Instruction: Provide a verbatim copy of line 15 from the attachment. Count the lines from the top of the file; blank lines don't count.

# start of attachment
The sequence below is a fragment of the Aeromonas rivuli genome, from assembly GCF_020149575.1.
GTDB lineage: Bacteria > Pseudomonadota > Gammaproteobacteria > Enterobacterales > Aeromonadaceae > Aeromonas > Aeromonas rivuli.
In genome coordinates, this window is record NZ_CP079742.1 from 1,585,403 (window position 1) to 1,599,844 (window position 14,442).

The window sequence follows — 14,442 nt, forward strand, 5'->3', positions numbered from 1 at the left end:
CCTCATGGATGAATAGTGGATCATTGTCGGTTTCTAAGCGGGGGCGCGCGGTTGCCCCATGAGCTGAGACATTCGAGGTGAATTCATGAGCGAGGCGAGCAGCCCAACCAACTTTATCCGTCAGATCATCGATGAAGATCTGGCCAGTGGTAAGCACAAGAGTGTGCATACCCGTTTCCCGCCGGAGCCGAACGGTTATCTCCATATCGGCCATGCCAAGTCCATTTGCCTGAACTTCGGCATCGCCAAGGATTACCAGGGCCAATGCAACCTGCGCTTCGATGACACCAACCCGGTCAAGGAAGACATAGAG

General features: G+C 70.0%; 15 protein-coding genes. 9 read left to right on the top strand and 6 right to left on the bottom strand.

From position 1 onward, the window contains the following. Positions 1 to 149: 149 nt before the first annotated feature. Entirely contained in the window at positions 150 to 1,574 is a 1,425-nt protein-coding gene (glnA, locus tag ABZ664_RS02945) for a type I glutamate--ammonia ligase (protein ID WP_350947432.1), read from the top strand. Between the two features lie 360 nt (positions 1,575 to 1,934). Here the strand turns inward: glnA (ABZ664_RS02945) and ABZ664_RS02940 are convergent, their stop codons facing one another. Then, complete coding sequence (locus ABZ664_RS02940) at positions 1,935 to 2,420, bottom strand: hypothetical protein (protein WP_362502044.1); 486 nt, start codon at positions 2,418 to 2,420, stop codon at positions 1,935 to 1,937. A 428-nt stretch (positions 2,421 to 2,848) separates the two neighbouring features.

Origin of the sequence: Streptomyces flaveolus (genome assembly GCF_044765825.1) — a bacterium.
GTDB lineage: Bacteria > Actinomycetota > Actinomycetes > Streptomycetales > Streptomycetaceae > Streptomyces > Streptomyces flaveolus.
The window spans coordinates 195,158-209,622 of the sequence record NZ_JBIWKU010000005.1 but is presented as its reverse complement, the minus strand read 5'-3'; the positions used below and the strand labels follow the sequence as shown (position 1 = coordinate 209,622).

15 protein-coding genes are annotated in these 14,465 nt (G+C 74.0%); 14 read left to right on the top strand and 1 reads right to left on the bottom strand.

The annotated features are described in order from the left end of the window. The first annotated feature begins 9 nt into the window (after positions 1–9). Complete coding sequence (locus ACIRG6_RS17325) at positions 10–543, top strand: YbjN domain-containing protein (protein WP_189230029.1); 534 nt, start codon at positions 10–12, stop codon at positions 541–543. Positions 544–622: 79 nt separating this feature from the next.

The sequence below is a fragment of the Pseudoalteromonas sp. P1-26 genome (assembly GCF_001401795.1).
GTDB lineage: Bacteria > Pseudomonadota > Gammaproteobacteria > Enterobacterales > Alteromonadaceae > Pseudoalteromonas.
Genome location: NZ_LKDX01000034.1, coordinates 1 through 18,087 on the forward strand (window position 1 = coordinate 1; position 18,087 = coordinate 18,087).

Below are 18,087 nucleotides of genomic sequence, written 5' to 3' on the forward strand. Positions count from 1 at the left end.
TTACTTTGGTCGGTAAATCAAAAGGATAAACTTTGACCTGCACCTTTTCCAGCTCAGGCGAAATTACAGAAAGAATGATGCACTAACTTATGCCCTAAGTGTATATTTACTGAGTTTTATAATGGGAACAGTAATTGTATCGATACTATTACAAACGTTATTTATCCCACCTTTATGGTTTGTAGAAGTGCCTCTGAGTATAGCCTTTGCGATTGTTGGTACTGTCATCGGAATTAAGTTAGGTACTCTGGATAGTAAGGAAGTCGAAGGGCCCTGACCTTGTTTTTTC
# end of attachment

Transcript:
Genome location: NZ_LKDX01000034.1, coordinates 1 through 18,087 on the forward strand (window position 1 = coordinate 1; position 18,087 = coordinate 18,087).